We also consider it -- the drone program, we consider it counterproductive to all our goals in the sense that it radicalizes for the -- it radicalizes foot soldiers, tribes and entire villages in our region. And what we see, really, is that increasingly Pakistan is feared as a predatory footprint.

They also see it as something that -- and quite rightly, no way to be in countervention of international humanitarian and human rights laws. So these are important, I think, points to consider. They can't just be brushed aside.

AMANPOUR: Well, Ambassador --

REHMAN: And Pakistan is facing up to this challenge --

AMANPOUR: Ambassador --

REHMAN: -- on a daily basis.

AMANPOUR: Are you saying that the United States is in violation of international law when it conducts drone strikes on your territory?

REHMAN: This is something that Pakistan has consistently said.

AMANPOUR: Do you buy the administration's way of recognizing militants? As you know, they say that any male of military age is a militant when they strike. You accept that accounting? I know you don't accept the program. Do you accept the accounting?

REHMAN: I think that is also worrisome because this leads to what you call signature strikes, if I'm not mistaken, where a certain level of suspect activity generates or motivates the trigger for -- I really don't know what motivates the trigger for X level or Y level of drone strikes.

But I do appreciate that, while it may be seen as a tool that is absolutely precise and reduces collateral damage, I think that it is -- it has far outweighed its -- the damage it does really doesn't outweigh its benefits.

So it is something that is not only radicalizing large swaths (ph) of the population and it is also seen as predatory. It's seen as against the law. And it continues to challenge a relationship that can actually accomplish a lot more on the ground than we are doing today in eliminating terrorism.

AMANPOUR: Are you aware that President Obama himself personally oversees the strike list in certain sensitive cases?

REHMAN: We have not heard that that is actually the case. We need -- we would need to be told officially for me to give you a state response to that.

AMANPOUR: You talk about a lack of trust on all sides. When people here look at what one can do together, they point to the sentencing of the Pakistani doctor for helping in pinning down and tracing Osama bin Laden before the strike on Osama bin Laden's compound. I mean, sentencing him to 33 years is something that, here in the United States, people simply couldn't understand.

REHMAN: Dr. Afridi was, number one, he had no knowledge that the goal that he was working for -- he knew he was contracting with a foreign intelligence agency, but he had no knowledge that he was seeking to bring Osama bin Laden in, number one. So let's not lionize him.

Number two, he was contracting with many terrorist outfits, at least one that we know of on the ground. He was even kidnapped by one, and he was in many transactions on the ground, all over the place. He is one of many such people who have been convicted for such actions.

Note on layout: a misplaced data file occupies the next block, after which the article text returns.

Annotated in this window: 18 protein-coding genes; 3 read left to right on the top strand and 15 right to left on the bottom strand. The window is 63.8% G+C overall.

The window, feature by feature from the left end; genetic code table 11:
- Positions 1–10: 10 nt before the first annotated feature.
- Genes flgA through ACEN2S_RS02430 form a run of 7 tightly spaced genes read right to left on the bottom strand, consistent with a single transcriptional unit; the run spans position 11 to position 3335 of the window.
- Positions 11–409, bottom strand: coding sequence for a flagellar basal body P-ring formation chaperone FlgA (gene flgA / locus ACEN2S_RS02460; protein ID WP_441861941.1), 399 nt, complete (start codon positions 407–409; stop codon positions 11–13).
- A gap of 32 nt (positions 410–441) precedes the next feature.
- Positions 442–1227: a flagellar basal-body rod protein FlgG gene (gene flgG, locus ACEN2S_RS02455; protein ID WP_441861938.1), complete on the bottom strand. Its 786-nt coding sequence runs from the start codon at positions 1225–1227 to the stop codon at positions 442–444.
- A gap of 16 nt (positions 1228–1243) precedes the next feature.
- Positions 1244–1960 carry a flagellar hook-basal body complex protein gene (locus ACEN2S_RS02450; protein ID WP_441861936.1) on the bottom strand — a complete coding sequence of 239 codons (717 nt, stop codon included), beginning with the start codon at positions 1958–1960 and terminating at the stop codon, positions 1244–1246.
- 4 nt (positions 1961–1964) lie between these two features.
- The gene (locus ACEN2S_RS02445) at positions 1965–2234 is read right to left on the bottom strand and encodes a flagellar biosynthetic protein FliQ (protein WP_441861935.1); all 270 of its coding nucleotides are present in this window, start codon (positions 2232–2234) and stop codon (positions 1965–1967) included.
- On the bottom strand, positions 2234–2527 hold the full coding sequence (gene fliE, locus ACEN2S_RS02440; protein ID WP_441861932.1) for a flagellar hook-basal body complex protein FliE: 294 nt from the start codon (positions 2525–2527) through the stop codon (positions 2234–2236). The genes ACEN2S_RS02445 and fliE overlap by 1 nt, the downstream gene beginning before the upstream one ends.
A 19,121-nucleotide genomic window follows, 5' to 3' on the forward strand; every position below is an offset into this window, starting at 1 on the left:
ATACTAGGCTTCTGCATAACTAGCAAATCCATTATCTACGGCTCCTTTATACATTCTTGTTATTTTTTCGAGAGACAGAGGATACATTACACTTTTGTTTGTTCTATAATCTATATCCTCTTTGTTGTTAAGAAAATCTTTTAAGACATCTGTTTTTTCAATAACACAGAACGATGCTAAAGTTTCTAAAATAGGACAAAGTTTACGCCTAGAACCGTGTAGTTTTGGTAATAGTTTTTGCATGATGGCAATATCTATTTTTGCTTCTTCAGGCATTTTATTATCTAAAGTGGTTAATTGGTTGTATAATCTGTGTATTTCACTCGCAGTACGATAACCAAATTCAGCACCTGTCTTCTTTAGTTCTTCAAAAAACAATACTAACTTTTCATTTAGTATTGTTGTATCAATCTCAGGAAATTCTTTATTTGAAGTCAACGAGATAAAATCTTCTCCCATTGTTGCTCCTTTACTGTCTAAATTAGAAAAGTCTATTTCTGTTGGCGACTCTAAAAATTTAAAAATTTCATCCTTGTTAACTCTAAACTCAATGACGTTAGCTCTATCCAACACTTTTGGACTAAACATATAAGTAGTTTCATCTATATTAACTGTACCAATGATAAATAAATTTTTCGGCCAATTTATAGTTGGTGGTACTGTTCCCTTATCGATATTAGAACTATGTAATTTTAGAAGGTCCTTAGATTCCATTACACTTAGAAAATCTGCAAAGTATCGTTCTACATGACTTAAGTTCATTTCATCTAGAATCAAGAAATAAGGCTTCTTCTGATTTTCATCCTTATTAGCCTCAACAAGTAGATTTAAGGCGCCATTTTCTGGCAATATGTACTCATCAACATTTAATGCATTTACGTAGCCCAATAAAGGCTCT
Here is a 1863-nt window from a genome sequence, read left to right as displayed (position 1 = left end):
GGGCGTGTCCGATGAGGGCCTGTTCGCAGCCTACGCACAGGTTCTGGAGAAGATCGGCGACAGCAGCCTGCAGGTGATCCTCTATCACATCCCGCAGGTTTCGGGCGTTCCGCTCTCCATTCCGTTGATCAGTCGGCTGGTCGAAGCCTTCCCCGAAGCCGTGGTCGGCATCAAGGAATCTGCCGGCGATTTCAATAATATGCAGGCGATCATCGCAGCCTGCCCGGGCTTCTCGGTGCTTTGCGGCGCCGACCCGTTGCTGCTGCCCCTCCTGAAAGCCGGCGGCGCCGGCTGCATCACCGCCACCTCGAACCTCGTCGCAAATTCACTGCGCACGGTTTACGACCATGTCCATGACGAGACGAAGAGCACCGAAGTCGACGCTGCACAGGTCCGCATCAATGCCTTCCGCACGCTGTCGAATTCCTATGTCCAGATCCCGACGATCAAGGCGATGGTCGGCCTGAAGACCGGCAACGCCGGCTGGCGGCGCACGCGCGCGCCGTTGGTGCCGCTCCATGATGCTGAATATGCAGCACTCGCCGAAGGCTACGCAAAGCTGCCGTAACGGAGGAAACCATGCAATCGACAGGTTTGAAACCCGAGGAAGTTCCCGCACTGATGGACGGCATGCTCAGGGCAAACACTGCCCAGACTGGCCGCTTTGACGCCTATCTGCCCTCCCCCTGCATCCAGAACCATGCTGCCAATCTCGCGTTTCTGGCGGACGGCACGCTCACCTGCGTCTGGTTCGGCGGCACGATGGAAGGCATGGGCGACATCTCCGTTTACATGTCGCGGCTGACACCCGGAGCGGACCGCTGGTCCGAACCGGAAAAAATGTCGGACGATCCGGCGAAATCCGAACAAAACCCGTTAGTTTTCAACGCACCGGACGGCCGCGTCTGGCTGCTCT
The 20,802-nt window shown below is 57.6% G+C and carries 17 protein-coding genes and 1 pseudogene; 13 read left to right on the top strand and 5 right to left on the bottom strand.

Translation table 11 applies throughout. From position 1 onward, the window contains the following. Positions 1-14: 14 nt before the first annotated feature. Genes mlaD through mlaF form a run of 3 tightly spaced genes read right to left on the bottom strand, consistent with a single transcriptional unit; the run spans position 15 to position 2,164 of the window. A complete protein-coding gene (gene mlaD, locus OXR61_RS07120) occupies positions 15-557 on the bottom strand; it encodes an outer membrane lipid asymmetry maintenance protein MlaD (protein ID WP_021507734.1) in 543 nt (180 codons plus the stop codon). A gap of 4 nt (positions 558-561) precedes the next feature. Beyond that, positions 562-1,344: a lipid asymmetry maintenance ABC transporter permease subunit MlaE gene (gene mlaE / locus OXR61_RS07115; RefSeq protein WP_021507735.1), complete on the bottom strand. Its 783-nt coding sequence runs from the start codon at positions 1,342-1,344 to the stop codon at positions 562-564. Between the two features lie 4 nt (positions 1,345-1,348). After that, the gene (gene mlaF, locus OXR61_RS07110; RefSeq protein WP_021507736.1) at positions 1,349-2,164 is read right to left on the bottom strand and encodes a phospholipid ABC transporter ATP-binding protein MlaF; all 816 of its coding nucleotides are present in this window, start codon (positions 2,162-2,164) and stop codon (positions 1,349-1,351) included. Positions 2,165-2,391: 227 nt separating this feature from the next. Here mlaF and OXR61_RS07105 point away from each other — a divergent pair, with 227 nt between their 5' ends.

And his conviction is really for contracting with one of the terrorist groups that is waging or attempting to attack our soldiers. We've had several beheaded recently. Certainly our government would have considered a feather in our cap to get Osama bin Laden.

We do not want to play host to terrorists, international terrorists. They haunt our own people and our own children, our girls' schools, our hospitals, our Sufi shrines. They have bombed almost every day, including our police and security services. So it's not on your television screens, but our daily reality has, over the last 10 years, changed.

We are a resilient people, but it doesn't help to tell us to continue to do more. It is our fight as much as anyone else's, because we are committed to eliminating terrorism at its root and source.

AMANPOUR: Ambassador Rehman, thank you very much for joining me.

REHMAN: Pleasure. Thank you.


AMANPOUR: And from Pakistan, we'll turn next to embattled Mali, where the legendary city of Timbuktu is under assault by culture warriors, destroying an ancient civilization, brick by brick, when we come back.


AMANPOUR: And now for a final thought. Casualties of war, of course, we think of the human toll. But there are other losses. Imagine a world where a nation's ancient culture is marked for execution.

This week in northern Mali, Islamic militants have gone on a rampage, desecrating and destroying the tombs of Muslim mystics as well as other priceless shrines throughout the legendary city of Timbuktu. It's endangered treasures of wood and mud date back to the 15th century, when Timbuktu was the center of Islamic learning.

But the Mali marauders, who styled themselves the Ansar Dine and a link to Al Qaeda, considered these Sufi shrines to be monuments of idolatry and vow to raze them to the ground.

It brings to mind another desecration in the name of fundamentalism, the Taliban's wanton destruction of the two gigantic Buddhas in Afghanistan back in 2001. Like the ancient walls of Timbuktu, they cannot be replaced, nor can centuries of collected memory of who we are and where we came from.

That's it for our special weekend edition. In the meantime, you can always share any story you see on our program through our website, Thank you for watching and goodbye from New York.